"Dells," derived from the French word "dalles," means
slab-like rocks. Five hundred million years ago, during the Cambrian era, these
ancient prehistoric soft sandstone rocks lay at the bottom of a vast inland
sea that covered the Midwest. About 12,000 years ago, the Ice Age ended and
as the climate warmed an ice barrier holding back a large lake suddenly ruptured,
causing unimaginable havoc. A massive surge of flood waters and swift currents
carried rocks, boulders, and sediment through what today is the Wisconsin River
Valley, carving deep canyons and steep rocky bluffs. It all happened within
a few weeks, creating the strange geological landscape of the Dells.
In 1863, naturalist John Muir visited this area. He was captivated by the
"glorious tangled valleys and lofty perpendicular rocks," saying
that "we cannot remove such places to our homes, but they cut themselves
into our memories and remain pictured in us forever." Like Muir, Henry
was enchanted by this rugged wilderness, which became the backdrop for his spectacular
landscape images that made time stand still. The Dells became his photographic
canvas for the rest of his life.
Undaunted by the physical challenge, Henry hauled around colossal cameras, a
portable darkroom, delicate wet-glass plates, chemicals, and water, across the
harsh terrain photographing the lofty sandstone bluffs and narrow, dark ravines,
which required long exposures. He often made two exposures, one with a full
plate and the other with his stereographic camera. Soon he had thousands of
views of the Dells, which he marketed nationwide through sales agents.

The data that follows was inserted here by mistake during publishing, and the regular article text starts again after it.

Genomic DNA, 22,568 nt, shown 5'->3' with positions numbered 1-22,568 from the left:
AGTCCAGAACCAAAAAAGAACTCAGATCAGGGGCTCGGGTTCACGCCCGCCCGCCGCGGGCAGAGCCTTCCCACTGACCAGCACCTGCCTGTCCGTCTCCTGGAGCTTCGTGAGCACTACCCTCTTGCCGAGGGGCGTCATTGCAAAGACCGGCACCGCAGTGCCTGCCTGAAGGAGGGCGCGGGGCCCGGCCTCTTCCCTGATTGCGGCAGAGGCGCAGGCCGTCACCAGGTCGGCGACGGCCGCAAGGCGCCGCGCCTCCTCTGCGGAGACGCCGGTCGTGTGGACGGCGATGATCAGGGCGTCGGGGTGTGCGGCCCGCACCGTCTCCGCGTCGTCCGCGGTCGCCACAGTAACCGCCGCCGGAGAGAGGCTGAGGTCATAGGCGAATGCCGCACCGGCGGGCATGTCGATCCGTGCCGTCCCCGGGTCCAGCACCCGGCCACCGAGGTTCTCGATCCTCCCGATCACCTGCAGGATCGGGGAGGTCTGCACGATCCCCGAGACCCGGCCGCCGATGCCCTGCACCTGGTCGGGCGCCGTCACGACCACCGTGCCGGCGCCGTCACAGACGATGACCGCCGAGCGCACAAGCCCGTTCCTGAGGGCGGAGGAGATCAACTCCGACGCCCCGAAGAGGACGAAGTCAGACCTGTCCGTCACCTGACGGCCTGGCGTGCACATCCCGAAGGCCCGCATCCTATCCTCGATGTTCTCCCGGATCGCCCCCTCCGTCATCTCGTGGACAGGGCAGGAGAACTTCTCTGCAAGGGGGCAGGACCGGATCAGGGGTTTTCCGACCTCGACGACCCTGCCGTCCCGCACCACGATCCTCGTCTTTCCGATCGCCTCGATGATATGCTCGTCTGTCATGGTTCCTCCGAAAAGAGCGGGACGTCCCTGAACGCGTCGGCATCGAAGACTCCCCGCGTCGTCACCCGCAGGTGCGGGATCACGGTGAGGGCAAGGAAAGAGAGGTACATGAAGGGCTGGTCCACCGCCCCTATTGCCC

Henry made all his own equipment. Excluding the lens, which he purchased, his
carpentry training proved very useful, enabling him to craft extremely fine
precision cameras designed specifically for his needs. Stereo photography was
now at its height and he built his earliest cameras using cigar boxes fitted
with two lenses. He also constructed a camera with a tilting back for perspective
control, and in 1871, before the advent of electricity, he built a solar camera
specifically to make enlargements from negatives using sunlight.
An Appetite For Images
By the 1870s, Americans had an insatiable appetite to see the newly explored
wilderness, and stereoscopic landscape photography brought these frontiers vividly
into their living rooms. These were made by two identical frames taken a few
inches apart, then mounted side by side on cardboard and, when viewed through
a stereoscope, they created a three-dimensional effect. The impact and realism
of Henry's stereo images of the haunting rock sculptures of the Wisconsin
Dells fed the public's craving for dramatic landscapes, equal to any they
had seen. Tourism to the Dells began.
Orders poured in and Henry's studio turned out over 20,000 prints per
month. To speed up production of his stereographs, he designed a foot-operated
machine that automatically die-cut, reversed, and mounted his prints in a one-step
process, enabling him to produce several hundred prints a day. Henry never imagined
the impact his photographs would have in attracting tourists to the Wisconsin
Dells, including famous people, like General Ulysses S. Grant and Mrs. Abraham
Lincoln, referred to as the "lady in black" by the local press.
Henry was now nationally recognized as one of the leading photographers in the